“We saw a bear. So we stopped and had a little snack,
and the bear had a little snack.”
– Employee at Tourist Information booth in Nakusp, BC.
(SNN) - Want to have a close encounter with a bear? My suggestion would be to do what a BC Tourism employee told us they did recently on spotting a bear while out hiking in BC’s Kootenays – get out some food. Fortunately for them, the bear did not become confrontational.
What food could be better for attracting bears than homemade deer salami made with liquid smoke flavouring? It was for this reason that the car was only metres behind us as we stopped, on route to the Kootenays, at a remote picnic area for a lunch of crackers, cheese, and deer salami.
My boyfriend and I don’t relish getting up close and personal with bears. Upon encountering a bear last month, we didn’t want pictures or a good look at the animal. It was warning enough that, while I was out of sight up the path, the bear had been staring intently at Rob. Best not to make eye contact we correctly felt, and we immediately left the area.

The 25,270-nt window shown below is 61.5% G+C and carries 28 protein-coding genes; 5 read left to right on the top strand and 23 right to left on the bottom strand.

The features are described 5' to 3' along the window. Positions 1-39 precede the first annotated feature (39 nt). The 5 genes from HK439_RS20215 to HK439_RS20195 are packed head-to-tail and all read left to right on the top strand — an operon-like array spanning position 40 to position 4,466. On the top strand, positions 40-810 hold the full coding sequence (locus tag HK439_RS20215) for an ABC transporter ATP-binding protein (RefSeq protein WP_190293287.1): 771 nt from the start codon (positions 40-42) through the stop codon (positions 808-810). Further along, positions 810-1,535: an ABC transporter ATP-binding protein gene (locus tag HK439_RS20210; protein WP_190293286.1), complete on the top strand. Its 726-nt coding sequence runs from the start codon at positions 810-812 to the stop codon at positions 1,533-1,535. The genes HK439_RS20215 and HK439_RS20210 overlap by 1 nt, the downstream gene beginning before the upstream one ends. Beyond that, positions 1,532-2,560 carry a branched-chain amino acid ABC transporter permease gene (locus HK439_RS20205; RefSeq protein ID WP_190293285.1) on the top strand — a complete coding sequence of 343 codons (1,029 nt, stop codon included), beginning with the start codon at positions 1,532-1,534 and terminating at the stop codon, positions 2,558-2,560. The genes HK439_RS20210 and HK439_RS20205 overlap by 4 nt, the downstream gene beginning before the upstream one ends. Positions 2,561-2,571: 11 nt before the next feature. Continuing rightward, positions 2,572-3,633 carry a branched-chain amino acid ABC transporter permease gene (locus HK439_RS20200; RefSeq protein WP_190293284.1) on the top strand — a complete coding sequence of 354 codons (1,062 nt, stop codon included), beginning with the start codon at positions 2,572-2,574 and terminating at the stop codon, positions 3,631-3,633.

Needing to fatten up for hibernation, a bear might find it hard to resist an easy meal close at hand. That meal might be your picnic, or it might even be you. This past spring in Alberta, a Suncor employee was killed after she exited a PortaPottie (and I’ve been told partially devoured) by a black bear just recently out of hibernation.
As I told the BC Tourism employee, while she’s right that the majority of black bears are non-confrontational, we don’t know that the bear encountered is not a “rogue” or an extremely hungry bear.
From the ‘Globe and Mail’, May 7, 2014: “A large black bear killed a Suncor Energy Inc. employee Wednesday while the individual was at the company’s main oil sands operation.” “The victim was a 36-year old female…”
Good advice comes from Suncor’s executive vice-president, Mark Little, in a statement after the tragedy: "All of us need to focus on personal safety and I would urge everyone to be extremely vigilant in dealing with wildlife."
Image: Black Bear, All Rights Reserved, 2014, Brian K. Hahn
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